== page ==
28 Mar 2012

NZ - South Island - pt 1

The South Island - Up early the following morning we high-tailed it down the east coast to Christchurch to pick up a camper van. 

Transport - We had covered 3,000 kilometres in Northlandia in a Sirion, which at first we thought might be the name of its colour but it turned out to be the Daihatsu model, affectionately called ‘El Cheapo’ by the rental company Juicy (when you call them Lucy from Juicy welcomes you).

As little cars go it was brilliant, comfortable for the two of us, nippy, reliable (despite its 160,000 kilometres, hence the cheapo) cheap to hire and it hardly consumed a fluid ounce of go go juice. Then we got the camper van...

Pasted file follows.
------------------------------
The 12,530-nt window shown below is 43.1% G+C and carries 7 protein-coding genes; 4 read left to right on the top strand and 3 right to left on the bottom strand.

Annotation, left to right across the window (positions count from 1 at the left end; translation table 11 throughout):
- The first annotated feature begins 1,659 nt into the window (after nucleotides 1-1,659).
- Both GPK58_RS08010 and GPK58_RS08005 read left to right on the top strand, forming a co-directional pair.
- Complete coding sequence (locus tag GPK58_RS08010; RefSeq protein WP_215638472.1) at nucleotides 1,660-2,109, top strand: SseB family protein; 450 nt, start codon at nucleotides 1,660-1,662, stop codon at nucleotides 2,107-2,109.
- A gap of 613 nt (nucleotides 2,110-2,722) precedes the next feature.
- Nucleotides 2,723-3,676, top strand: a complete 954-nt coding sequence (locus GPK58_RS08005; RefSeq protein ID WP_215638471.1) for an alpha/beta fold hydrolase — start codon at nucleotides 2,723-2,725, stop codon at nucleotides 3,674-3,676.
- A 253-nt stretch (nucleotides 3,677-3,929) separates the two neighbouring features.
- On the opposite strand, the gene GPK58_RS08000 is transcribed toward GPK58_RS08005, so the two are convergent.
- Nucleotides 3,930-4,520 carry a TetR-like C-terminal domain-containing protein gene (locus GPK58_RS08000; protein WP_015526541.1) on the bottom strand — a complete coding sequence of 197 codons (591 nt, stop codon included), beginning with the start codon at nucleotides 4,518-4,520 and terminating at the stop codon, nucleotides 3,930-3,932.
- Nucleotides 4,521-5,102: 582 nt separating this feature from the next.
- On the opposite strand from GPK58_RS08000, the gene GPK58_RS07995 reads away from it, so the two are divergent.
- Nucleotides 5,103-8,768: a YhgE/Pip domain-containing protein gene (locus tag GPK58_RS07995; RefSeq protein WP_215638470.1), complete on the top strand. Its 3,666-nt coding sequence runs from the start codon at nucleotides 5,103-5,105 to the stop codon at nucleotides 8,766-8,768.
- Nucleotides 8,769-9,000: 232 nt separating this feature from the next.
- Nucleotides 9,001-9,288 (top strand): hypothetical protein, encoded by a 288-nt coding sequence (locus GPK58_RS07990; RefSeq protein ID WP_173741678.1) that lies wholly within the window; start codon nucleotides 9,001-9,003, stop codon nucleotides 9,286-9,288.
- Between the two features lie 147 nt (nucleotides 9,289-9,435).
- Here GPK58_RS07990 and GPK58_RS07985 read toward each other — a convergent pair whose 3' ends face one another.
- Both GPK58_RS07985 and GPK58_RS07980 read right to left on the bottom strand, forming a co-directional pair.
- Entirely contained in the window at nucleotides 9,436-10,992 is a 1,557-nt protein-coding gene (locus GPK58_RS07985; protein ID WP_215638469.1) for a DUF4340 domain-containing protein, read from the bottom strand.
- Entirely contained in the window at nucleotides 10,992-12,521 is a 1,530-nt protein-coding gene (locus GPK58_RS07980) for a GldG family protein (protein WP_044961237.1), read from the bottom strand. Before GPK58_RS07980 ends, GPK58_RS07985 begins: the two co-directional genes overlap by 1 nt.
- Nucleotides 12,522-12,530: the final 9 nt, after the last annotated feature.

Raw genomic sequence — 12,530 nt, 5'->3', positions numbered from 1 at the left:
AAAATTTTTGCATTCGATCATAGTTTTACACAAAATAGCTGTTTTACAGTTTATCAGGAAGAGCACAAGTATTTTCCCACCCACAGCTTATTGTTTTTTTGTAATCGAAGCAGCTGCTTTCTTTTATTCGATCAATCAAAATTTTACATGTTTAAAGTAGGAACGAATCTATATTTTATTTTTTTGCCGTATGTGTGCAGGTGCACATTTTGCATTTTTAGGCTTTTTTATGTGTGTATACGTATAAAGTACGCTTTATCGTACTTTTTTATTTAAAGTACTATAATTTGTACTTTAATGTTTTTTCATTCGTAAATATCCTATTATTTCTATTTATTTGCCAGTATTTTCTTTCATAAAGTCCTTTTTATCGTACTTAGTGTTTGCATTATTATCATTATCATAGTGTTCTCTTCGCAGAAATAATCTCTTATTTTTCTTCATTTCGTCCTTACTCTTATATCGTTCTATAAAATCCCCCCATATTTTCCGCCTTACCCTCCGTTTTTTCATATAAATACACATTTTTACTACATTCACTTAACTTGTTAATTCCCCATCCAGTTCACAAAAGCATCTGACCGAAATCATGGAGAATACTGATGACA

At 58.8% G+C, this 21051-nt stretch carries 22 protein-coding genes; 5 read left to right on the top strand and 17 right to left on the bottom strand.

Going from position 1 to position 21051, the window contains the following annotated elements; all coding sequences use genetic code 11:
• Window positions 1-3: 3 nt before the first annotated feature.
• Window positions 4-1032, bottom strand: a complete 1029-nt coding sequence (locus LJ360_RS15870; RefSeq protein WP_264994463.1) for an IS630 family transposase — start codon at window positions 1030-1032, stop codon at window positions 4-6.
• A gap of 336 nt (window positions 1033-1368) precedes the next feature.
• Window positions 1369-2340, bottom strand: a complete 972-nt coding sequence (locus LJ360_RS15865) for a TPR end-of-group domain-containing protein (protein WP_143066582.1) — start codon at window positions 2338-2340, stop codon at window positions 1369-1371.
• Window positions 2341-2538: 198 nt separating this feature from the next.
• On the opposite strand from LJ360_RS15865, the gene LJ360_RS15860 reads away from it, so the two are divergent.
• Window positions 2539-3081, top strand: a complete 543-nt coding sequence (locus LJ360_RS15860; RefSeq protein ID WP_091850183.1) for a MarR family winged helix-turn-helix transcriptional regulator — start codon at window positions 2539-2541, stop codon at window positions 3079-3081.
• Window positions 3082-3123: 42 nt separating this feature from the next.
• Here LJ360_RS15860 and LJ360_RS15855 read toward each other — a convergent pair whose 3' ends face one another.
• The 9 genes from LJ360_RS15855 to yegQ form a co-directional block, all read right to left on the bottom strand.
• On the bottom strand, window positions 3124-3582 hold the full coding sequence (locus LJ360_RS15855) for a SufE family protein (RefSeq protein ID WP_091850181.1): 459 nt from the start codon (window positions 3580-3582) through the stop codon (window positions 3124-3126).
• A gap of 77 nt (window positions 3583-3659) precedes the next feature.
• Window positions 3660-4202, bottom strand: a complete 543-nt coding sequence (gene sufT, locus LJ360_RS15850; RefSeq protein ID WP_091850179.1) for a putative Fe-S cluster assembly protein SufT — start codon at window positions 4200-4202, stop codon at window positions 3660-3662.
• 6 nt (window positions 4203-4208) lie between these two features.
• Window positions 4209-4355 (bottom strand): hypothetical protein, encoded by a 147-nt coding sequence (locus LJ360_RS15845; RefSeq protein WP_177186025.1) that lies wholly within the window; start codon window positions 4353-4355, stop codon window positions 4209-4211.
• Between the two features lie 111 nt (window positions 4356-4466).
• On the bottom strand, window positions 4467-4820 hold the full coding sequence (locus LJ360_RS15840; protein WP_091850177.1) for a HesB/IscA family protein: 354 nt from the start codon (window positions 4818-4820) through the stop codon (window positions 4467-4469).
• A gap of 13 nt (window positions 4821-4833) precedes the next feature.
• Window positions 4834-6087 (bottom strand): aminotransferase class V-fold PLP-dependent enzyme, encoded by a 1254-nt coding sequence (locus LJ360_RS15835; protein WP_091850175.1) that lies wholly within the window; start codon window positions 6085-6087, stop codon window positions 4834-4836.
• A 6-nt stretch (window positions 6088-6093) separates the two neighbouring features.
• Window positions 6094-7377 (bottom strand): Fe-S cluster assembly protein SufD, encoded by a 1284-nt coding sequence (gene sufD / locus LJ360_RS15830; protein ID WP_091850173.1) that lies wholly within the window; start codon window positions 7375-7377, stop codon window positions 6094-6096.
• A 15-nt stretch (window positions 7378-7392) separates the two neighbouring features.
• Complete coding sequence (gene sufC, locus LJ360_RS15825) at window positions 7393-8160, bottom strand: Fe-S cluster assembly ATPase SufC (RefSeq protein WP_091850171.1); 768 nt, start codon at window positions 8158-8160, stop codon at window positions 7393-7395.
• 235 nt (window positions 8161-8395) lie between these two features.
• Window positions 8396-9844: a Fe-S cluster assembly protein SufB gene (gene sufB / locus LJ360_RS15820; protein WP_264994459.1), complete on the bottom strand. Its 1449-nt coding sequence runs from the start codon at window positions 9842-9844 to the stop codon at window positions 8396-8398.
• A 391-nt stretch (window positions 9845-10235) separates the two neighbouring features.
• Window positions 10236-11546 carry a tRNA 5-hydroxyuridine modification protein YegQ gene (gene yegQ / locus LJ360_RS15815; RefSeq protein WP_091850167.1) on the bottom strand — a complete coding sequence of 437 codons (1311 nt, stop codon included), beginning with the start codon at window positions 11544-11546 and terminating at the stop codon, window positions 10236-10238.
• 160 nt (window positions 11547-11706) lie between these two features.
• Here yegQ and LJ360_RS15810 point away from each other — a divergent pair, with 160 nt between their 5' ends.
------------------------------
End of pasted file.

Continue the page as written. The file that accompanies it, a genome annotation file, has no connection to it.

Queeny as she is known, was then our ride and home for the next two weeks and another 3,000 kilometres around the south island.  Our advice if you go camper-vanning in NZ, get a proper camper with its own toilet facilities and a diesel engine, do not go for the cheaper alternative like Queeny however charming the paint job, better still stay in hostels and keep Lucy’s juicy el cheapo rental for the duration, the ex plumbers van that has been 'converted' into a 'mobile home' just doesn't cut the mustard.